The idea for the project actually goes back to the year 1957. It was then when jurist Johannes Winckelmann (1900–1985) and constitutionalist Karl Loewenstein (1891–1973) met at Munich University.
Winckelmann had devoted his life as a private scholar to distributing the works of Max Weber. He became, after Weber’s wife Marianne, the second largest publisher of Weber’s works.
In contrast to Winckelmann Karl Loewenstein had known Max Weber personally. After his death Loewenstein supported Marianne Weber with the editions she had taken responsibility for. Loewenstein, the son of a jewish manufacturer in Munich, emigrated 1933 to the USA and taught there constitutional and public law from 1934 until 1961. In the new world Max Weber to him remained a point of reference.
In that Munich summer Loewenstein told Winckelmann that Marianne Weber had given him two original manuscripts of the so-called „Sociology of Law“. To Winckelmann this was a sensation, since on the one hand almost all of Max Weber’s original manuscripts remain lost, while on the other the „Sociology of Law “ is considered to be a part of „Economy and Society“ and therefore one of Weber’s most important works.
Loewenstein decided, „that such precious possession was to pass into ... the property of the country where Max Weber lived and worked last“ and he was holding out the prospect of a donation, as soon as there was an „institution for research and collection carrying Max Weber’s name in Munich“. The manuscript was also to be made available to research.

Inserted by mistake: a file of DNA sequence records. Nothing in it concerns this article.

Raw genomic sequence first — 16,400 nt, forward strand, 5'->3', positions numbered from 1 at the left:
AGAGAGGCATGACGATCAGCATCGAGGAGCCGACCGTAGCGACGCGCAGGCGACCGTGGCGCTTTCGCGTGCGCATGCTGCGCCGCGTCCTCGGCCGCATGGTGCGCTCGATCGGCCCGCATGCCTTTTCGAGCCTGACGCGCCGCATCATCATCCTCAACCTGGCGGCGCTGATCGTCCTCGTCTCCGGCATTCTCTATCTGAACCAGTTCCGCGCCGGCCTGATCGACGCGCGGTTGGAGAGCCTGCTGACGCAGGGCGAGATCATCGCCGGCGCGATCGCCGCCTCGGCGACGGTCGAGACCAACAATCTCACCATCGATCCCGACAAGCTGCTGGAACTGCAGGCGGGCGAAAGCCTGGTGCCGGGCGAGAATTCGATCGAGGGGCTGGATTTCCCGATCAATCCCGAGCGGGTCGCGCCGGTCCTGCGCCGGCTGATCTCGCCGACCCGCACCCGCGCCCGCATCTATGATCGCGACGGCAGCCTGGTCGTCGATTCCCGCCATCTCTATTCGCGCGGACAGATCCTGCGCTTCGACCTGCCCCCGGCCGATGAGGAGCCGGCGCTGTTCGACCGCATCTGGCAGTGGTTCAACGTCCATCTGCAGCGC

In November 1960 Winckelmann founded in Munich the Max Weber Archive, meeting both requirements with this institution. The archive formally was part of the Institute of Sociology. A complete Max Weber edition became Winckelmann’s declared goal. Hans Maier, then Minister of Education and Cultural Affairs, Academy President Hans Raupach und Karl Bosl, then chairman of the Commission for Social and Economic History recognized the Max Weber’s importance for Munich as science location, promoting vehemently a academy solution.
In 1974 the Commission for Social and Economic History agreed to take on the sponsorship for a Max Weber Complete Edition and to provide the required premises. In the same year the documents and books belonging to the Max Weber Gesellschaft, among them a valuable collection of the first Japanese translations of Weber’s works, were transfered to the Academy.
A year later the Ministry of Education and Cultural Affairs transferred human and material resources of the by now resolved Max Weber Institute as well as its collections to the Academy. Winckelmann’s documentarium and specialized library became the base of the Max Weber-Gesamtausgabe MWG editorial work. Winckelmann himself became scientific advisor of the Munich office and one of five editors of the Max Weber-Gesamtausgabe.
Literature: Anne Munding, Die Institutionalisierung einer Leidenschaft, in: Akademie Aktuell 1/2014, S. 55–57.